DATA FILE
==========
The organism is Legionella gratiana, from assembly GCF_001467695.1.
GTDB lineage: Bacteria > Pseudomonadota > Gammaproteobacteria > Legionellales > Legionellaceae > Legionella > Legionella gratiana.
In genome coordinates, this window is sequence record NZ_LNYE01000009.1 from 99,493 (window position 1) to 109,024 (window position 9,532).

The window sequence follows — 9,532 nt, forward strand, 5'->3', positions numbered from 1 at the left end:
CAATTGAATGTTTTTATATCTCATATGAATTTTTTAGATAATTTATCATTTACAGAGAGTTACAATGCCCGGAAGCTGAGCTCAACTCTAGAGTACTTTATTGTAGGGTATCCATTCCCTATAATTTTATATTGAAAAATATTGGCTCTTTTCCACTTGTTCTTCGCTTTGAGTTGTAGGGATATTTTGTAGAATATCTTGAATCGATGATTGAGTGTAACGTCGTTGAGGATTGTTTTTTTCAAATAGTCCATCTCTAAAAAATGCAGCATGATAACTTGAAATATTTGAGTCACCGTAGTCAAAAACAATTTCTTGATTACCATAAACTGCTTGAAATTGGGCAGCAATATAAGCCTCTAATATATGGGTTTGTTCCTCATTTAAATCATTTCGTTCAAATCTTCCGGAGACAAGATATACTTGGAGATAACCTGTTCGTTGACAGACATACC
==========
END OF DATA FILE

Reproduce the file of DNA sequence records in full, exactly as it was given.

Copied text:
The organism is Legionella gratiana, from assembly GCF_001467695.1.
GTDB lineage: Bacteria > Pseudomonadota > Gammaproteobacteria > Legionellales > Legionellaceae > Legionella > Legionella gratiana.
In genome coordinates, this window is sequence record NZ_LNYE01000009.1 from 99,493 (window position 1) to 109,024 (window position 9,532).

The window sequence follows — 9,532 nt, forward strand, 5'->3', positions numbered from 1 at the left end:
CAATTGAATGTTTTTATATCTCATATGAATTTTTTAGATAATTTATCATTTACAGAGAGTTACAATGCCCGGAAGCTGAGCTCAACTCTAGAGTACTTTATTGTAGGGTATCCATTCCCTATAATTTTATATTGAAAAATATTGGCTCTTTTCCACTTGTTCTTCGCTTTGAGTTGTAGGGATATTTTGTAGAATATCTTGAATCGATGATTGAGTGTAACGTCGTTGAGGATTGTTTTTTTCAAATAGTCCATCTCTAAAAAATGCAGCATGATAACTTGAAATATTTGAGTCACCGTAGTCAAAAACAATTTCTTGATTACCATAAACTGCTTGAAATTGGGCAGCAATATAAGCCTCTAATATATGGGTTTGTTCCTCATTTAAATCATTTCGTTCAAATCTTCCGGAGACAAGATATACTTGGAGATAACCTGTTCGTTGACAGACATACC